The Rag Trader and Bo Peep evoke the Garment District’s heyday in architecture and design

The Garment District may lack a historical landmark, but it now has the Rag Trader.

Owner Mark Fox’s new restaurant and its affiliated subterranean bar, Bo Peep, take their cues from the history of the former garment factory space Fox leased at 70 W. 36th St. in Oct. 2016.

Fox, 46, an Irish-born restaurateur who also runs the White Oak Tavern in the West Village and Street Taco in Gramercy, started researching the property’s past after chiseling away threadbare layers of concrete to unveil a factory floor, and scraping sheetrock from the walls to expose brick, he says. “In New York City, you don’t find spaces this wide and with these ceiling heights too often. I discovered that it had been a garment factory for 75 years.”

That revelation inspired Fox’s tribute to the artisans and workers whose industry sustained the garment manufacturing businesses there and throughout the Garment district during its mid-20th century heyday.

”I said to myself, ‘The garment center is going away. All clothing is made in Asia now. Brick by brick, this whole area is being dismantled, the buildings are coming down, there’s high-rises going in, and with the Hudson Yards development going on the extreme West Side, this area is going to disappear,” Fox recalls his line of thinking. “It’s not a landmark district … so it’s going to eroded from the footprint here. We should take some ownership of it and give it some heritage, because this was a home to three generations of people who worked here.”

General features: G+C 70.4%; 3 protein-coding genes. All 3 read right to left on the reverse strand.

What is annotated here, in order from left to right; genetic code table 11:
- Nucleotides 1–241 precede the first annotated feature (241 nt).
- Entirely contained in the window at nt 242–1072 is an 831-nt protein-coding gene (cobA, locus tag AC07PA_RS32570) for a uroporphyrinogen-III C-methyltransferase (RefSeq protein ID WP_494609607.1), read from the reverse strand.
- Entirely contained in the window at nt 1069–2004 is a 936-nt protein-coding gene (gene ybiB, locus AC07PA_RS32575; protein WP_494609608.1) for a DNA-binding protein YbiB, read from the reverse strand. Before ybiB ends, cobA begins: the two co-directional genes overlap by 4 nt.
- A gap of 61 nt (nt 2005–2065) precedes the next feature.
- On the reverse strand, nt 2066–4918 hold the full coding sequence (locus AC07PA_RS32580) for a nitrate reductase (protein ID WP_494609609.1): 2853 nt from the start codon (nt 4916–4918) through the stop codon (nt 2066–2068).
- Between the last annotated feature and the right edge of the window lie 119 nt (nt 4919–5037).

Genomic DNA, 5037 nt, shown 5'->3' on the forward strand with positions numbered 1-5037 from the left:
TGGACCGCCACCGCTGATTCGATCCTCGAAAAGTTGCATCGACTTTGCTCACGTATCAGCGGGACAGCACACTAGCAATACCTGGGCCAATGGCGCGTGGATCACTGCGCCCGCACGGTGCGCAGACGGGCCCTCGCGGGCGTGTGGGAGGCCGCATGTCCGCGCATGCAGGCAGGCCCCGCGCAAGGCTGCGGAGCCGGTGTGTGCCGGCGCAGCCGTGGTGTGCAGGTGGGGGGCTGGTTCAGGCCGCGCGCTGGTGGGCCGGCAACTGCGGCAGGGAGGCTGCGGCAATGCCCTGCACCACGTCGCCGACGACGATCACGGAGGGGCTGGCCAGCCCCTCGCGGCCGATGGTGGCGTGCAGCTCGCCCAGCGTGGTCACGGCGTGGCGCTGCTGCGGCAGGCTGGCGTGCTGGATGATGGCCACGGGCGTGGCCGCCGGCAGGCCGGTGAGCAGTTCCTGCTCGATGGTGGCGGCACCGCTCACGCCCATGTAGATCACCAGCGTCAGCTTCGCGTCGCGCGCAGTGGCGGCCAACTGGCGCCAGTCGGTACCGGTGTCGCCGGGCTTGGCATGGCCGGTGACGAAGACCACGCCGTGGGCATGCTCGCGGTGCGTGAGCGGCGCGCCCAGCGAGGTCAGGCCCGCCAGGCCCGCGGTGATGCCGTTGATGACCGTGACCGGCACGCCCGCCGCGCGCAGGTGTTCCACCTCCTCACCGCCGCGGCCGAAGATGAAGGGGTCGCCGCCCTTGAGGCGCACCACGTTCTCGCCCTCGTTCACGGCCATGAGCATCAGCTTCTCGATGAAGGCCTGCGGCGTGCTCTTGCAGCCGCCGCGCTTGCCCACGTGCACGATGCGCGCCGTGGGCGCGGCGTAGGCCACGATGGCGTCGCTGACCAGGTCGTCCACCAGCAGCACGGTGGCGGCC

At the Rag Trader, Fox preserved the architectural elements he could, built in elements that would evoke the old factory and collected vintage décor items and commissioned new furniture to bring a “softness and understated opulence” to the space that opened to the public last month.

We’ll leave it to you to explore the Rag Trader’s menu of pizzas, bar bites like fried chicken sliders and mac ‘n’ cheese ($14) and large plates like yellowfin tuna steak with baby bok choy ($31), but here’s a tour of the historical touches you’ll be dining and drinking among:

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